BACKGROUND OF THE INVENTION

A dynamic random access memory (DRAM) device includes an array of memory cells wherein each memory cell includes a memory cell access transistor and a memory cell (information storage) capacitor. In general, a memory cell capacitor requires a storage capacitance of at least about 30 fF to reduce soft errors which may result from α-particles. As the integration densities of DRAMs increase, however, reduced space is available for each memory cell capacitor.

As will be understood by those having skill in the art, the capacitance of a memory cell capacitor can be determined using the following formula:

C=ε0 εA/d

In particular, C represents the storage capacitance for the capacitor, ε0 represents the dielectric constant in a vacuum, ε represents the dielectric constant of the capacitor dielectric layer, A represents the effective area of the capacitor, and d represents the thickness of the dielectric layer. Accordingly, a memory cell capacitance can be increased by increasing a dielectric constant for the dielectric layer, by increasing an effective area for the capacitor, and by decreasing a thickness of the dielectric layer.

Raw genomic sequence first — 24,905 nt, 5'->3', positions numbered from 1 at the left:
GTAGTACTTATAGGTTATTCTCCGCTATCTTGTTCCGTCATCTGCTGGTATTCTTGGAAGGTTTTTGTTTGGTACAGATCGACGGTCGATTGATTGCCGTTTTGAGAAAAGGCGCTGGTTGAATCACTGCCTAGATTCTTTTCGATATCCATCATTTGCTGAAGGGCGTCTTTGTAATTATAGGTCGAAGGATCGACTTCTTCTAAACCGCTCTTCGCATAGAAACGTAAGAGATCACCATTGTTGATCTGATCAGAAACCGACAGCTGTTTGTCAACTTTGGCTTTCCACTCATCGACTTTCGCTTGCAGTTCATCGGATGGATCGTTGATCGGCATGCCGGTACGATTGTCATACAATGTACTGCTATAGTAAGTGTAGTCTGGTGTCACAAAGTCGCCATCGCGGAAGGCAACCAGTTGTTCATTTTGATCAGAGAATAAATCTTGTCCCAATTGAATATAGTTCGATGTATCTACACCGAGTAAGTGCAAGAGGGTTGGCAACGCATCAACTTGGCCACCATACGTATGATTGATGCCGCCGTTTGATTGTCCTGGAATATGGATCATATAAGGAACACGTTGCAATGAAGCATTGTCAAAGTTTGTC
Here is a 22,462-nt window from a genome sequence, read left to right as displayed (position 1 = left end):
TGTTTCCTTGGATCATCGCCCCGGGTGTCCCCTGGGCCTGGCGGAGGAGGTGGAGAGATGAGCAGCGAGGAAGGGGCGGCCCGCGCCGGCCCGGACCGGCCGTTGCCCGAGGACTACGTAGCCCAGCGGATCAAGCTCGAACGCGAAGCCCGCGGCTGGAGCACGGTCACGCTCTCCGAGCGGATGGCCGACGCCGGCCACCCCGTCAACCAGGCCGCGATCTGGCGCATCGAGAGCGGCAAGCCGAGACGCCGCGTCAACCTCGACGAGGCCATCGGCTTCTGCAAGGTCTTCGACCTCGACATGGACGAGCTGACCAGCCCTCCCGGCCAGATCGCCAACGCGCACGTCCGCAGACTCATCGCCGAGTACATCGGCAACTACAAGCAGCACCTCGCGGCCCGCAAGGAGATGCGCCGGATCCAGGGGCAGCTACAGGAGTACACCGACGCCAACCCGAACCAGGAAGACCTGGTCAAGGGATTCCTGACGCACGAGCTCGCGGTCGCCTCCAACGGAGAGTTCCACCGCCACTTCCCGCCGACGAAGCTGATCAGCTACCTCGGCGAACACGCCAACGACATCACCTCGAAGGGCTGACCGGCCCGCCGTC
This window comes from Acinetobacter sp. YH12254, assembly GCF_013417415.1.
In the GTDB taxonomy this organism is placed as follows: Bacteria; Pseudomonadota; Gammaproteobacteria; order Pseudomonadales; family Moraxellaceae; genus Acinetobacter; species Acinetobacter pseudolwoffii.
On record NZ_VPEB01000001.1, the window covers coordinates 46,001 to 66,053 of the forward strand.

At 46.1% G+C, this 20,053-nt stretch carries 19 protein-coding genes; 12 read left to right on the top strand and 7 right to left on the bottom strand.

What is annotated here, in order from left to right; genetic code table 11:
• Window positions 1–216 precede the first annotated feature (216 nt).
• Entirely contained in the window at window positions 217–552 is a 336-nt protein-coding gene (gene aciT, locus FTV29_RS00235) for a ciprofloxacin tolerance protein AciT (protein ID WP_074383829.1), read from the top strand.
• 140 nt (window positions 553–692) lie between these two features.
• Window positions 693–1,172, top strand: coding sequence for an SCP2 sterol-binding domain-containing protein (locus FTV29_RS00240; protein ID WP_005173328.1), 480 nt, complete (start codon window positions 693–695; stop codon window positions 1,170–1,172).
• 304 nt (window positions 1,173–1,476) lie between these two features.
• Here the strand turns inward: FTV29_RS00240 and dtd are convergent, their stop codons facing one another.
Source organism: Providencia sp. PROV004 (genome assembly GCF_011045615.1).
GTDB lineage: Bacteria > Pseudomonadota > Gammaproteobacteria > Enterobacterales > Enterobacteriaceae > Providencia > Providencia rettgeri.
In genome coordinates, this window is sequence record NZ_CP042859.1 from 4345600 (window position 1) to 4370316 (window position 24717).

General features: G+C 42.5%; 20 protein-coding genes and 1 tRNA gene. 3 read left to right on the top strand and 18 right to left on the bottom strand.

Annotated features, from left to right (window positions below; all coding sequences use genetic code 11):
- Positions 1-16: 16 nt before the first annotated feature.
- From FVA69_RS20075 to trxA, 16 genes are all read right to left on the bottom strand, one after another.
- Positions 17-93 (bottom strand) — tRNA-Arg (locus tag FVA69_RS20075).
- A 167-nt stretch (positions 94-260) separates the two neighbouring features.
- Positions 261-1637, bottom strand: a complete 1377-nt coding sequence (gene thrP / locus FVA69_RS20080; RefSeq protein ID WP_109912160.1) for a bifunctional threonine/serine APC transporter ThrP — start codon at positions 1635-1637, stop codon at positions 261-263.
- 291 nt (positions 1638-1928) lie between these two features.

Reductions in the thickness of the dielectric layer may be limited when fabricating highly integrated memory devices. In particular, when a dielectric layer such as an NO layer or a Ta2 O5 layer having a thickness of less than approximately 100 Angstroms is used, the reliability of the dielectric layer may be reduced as a result of Fowler-Nordheim currents.